With Max’s bike loaded onto the back of the Pussy Wagon we head off towards Wolfe Creek Crater National Park. Bililuna to the Wolfe Creek Crater turn off is 40kms. After the CSR the dirt road seems like a highway. Sadly the 25kms into Wolfe Creek is another story. Initially you get lulled into a false sense of security with a half decent dirt road, but after 5kms it deteriorates into a bone shaking, corrugated mess. This had our well worn shock absorbers fading quickly and banging about like bulls at the gate in a rodeo. All we could do is drive slow on deflated tyres.
At Wolfe Creek there is a Free Camping area with near new drop toilets, finding wood so close to the Camping area is near on impossible so we decided to forego the campfire. Late afternoon Max & I walk the 1.5kms to the Crater, while Jenny rides Max’s Dutch built Santos Fat Bike (Jenny’s knees are really starting to become a serious hindrance to her mobility).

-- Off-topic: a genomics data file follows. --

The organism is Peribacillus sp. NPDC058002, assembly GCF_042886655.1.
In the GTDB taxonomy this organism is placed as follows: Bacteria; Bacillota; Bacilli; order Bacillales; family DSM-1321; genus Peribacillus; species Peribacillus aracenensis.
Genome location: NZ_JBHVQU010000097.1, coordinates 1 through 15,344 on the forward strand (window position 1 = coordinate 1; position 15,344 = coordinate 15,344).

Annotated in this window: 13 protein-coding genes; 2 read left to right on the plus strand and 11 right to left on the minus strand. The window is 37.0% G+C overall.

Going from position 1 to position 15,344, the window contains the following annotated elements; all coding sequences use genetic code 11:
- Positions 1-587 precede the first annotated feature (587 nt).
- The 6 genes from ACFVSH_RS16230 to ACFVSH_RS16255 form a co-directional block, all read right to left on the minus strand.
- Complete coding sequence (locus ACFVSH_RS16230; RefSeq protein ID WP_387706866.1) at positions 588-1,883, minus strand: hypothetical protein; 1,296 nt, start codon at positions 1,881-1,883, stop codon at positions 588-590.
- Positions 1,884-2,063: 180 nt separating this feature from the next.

First order of duty once we arrive at Wolfe Creek is to sort out some lunch & claim a camp site. Max is excited to have bread for sandwiches, usually we only have flat bread for “wraps”.
The 3 of us have the whole of the caldron shaped Crater to ourselves. The Sun is low in the western sky. Jenny has the Mavic Pro Drone ready for launch, Max and I decide to walk to the epicentre of the impact zone. The Crater is nearly 900 metres across and science puts the impact timing at around 300000 years ago. The Crater was “discovered” in 1947 during an aerial survey, though only officially reported about in 1949. Obviously the local Aborigines have known about it since the Dreamtime. Must admit it is pretty special, particularly on sunset.